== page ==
CB: Three carriages, you know. A build. A beautiful, beautiful, build.


ZH: How did the casting of Vinnie Jones come about?


CB: It was just one of those glorious, glorious, ideas that somebody had which was just completely right. You know, he is the stone heart of this movie. That grim, joyless face. And also the pain in him, which is even more acute…The written story shows even more, you know, the failing of his system, in literary terms. But Vinnie’s acting is so smart and clean and full of subtlety that the he… I think the movie completely communicates what you need to know about his character, Mahogany.


ZH: Was there anything that surprised you about the experience?


CB: Yes. Our director’s vision…His take on it made me love the process again. Because it’s been a while since we’ve had a movie that I was, you know, really a part of from the beginning. I’d been involved with some of the Hellraiser sequels over at Miramax, but they weren’t very satisfactory experiences because very often I was just called in at the last minute. Here is a picture that my team, the Seraphim guys (Barker’s production company, Seraphim Films), were there from the beginning and carrying it through to the end… 


ZH: What are your expectations for the film… your hopes?


CB: I hope that in ten years time, people are still watching it. I mean, Hellraiser is still a picture that people will rent out on a weekend, which astonishes me. But there it is. It’s good. It cost 900,000-bucks, but people still watch it and are scared by it. I think in 10- years time, 20-years time, people will still love The Midnight Meat Train and say, ‘that’s a damn good movie’.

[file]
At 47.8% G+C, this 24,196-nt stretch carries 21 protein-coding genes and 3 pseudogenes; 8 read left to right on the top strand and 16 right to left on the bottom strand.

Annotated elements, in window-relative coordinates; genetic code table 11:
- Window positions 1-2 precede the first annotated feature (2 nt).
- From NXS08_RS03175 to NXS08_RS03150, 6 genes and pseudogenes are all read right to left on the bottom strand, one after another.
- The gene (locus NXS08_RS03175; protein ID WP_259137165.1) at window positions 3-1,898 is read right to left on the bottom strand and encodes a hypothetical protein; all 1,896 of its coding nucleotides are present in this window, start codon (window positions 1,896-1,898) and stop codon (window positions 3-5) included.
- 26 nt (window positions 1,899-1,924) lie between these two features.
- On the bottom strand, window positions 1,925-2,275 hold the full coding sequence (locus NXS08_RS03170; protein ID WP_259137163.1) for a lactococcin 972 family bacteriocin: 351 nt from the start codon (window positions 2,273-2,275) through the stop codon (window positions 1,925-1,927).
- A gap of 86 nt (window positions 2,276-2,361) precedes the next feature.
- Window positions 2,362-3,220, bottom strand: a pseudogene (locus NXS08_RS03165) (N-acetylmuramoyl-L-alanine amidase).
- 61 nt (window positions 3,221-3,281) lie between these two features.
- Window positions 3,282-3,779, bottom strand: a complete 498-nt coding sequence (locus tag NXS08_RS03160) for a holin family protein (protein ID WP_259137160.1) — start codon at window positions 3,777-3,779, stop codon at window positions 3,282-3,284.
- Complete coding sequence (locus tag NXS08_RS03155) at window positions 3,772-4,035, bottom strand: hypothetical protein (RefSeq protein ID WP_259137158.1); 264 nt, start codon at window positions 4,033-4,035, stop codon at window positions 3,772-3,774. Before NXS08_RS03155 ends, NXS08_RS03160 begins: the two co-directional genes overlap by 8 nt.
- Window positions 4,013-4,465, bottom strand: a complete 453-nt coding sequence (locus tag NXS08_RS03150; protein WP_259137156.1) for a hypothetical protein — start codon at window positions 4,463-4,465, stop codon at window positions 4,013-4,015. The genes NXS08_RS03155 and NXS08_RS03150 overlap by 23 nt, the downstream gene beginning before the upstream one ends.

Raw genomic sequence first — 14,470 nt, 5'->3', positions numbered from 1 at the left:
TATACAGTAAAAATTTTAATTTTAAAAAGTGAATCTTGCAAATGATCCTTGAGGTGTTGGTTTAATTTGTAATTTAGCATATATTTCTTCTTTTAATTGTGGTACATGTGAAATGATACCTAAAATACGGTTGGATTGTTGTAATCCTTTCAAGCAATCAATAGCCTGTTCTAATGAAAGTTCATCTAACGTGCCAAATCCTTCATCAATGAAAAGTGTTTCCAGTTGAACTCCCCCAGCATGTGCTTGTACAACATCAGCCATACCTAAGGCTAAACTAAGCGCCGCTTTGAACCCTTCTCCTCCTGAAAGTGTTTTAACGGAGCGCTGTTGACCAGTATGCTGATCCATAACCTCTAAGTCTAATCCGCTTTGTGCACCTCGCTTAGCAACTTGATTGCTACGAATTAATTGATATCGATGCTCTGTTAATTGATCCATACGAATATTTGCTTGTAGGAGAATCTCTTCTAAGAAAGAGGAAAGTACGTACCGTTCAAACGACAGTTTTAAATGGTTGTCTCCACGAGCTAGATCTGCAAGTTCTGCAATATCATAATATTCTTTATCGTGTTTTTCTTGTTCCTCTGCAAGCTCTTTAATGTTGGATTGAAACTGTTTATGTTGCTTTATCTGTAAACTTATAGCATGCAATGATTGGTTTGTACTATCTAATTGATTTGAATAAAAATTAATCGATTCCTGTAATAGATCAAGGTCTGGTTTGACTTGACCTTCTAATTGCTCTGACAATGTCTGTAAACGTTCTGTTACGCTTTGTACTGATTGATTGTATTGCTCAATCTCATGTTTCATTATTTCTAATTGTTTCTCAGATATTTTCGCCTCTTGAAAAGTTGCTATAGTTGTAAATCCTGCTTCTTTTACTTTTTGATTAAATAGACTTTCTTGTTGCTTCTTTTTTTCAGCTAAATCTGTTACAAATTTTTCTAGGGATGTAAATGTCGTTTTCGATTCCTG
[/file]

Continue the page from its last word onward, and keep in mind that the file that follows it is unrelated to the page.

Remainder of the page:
ZH: What’s next for you?


CB: Dread. Which another story from The Books of Blood, which is being directed by Anthony DiBlasi, who joined the company as an assistant, six, seven, years ago. He’s done a magnificent adaptation of the story and he’s directing it. It’s just gone into preproduction. So I’m heading off to London this weekend, to be as supportive and useful as I can. I’m very proud of this guy. This man has just gone for it!

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Alex Kahuam 1 Forgiveness